In 1992, Hurricane Andrew made landfall near Cutler Ridge. The storm left the area in "almost total destruction". The dense vegetation near the shore and the dense subdivision development of the area are thought to have been factors which mitigated the extent of areas impacted by flood damage caused by Andrew. However, nearly every building suffered major damage from the wind, and the damage in Florida was estimated at $25 billion, the most expensive natural disaster in US history to that point.
In May 2002, the Cutler Bay Steering Committee company met to discuss the formation of a municipal advisory committee, where the committee would advise on the incorporation of the Cutler Ridge area into the city of Cutler Ridge. The decision to incorporate was spurred in part by the efforts to recover from Hurricane Andrew. The proposed incorporation boundaries included Southwest 184th Street on the north and Southwest 216th and 224th streets on the south. In addition, the west boundary would include the Turnpike, U.S. 1 and Southwest 112th Avenue and Biscayne Bay would serve as the east boundary.
In April 2005, the Charter committee members looked at over a dozen names for the city, ranging from "Pine Ridge" and "Cutler Bay" to just "Cutler". They reduced the choices to "Cutler Ridge" and "Old Cutler Bay". In November 2005, voters approved the charter and chose the name "Cutler Bay" for the county's 35th municipality, over "Cutler Ridge" by a vote of 1,920 to 1,403. In the months following the name change, many of those born and raised in the area that had been known as Cutler Ridge since the 1870s refused to accept the new name.
|U.S. Decennial Census|
|Cutler Bay Demographics|
|2010 Census||Cutler Bay||Miami-Dade County||Florida|
|Population, percent change, 2000 to 2010||+62.6%||+10.8%||+17.6%|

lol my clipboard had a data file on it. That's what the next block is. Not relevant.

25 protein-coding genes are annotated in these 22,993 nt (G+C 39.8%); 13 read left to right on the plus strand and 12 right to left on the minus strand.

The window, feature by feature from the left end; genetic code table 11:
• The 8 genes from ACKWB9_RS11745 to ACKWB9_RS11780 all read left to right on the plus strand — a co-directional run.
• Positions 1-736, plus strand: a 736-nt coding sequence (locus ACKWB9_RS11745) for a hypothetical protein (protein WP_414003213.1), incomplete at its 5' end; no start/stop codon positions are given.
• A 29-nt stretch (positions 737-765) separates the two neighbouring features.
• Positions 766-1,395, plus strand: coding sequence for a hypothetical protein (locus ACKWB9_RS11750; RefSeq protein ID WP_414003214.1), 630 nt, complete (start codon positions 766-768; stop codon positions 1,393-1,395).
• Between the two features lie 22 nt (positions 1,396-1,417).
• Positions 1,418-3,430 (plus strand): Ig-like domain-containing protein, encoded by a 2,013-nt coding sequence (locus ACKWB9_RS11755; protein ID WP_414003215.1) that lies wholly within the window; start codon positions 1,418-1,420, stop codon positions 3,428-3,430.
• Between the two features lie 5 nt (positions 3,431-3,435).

|Population density||4,096.3/sq mi||1,315.5/sq mi||350.6/sq mi|
|White or Caucasian (including White Hispanic)||77.3%||73.8%||75.0%|
|(Non-Hispanic White or Caucasian)||28.5%||15.4%||57.9%|
|Black or African-American||14.2%||18.9%||16.0%|
|Hispanic or Latino (of any race)||54.5%||65.0%||22.5%|
|Native American or Native Alaskan||0.2%||0.2%||0.4%|
|Pacific Islander or Native Hawaiian||0.1%||0.0%||0.1%|
|Two or more races (multiracial)||3.2%||2.4%||2.5%|
|Some other race||2.7%||3.2%||3.6%|
As of 2015, there were 13,935 households, out of which 7.8% were vacant. In 2010, the population distribution was: 6.8% under 5 years old, 25.8% under the age of 18, and 10.6% 65 years of age or older. Females were 51.7% of the population. The median income for a household was $61.370. The per capita income for the town was $25,193. About 10.5% of the population were below the poverty line.
As of 2000, speakers of English as a first language accounted for 58.89%, while Spanish made up 38.18%, and French Creole comprised 1.31% of the population. According to the latest American Community Survey of 2008-2012 conducted by the US Census Bureau, the percentage of people who spoke English as their main language was of 44.1%, while Spanish speakers were at 50.4% of the population, and other languages accounted for 5.5%.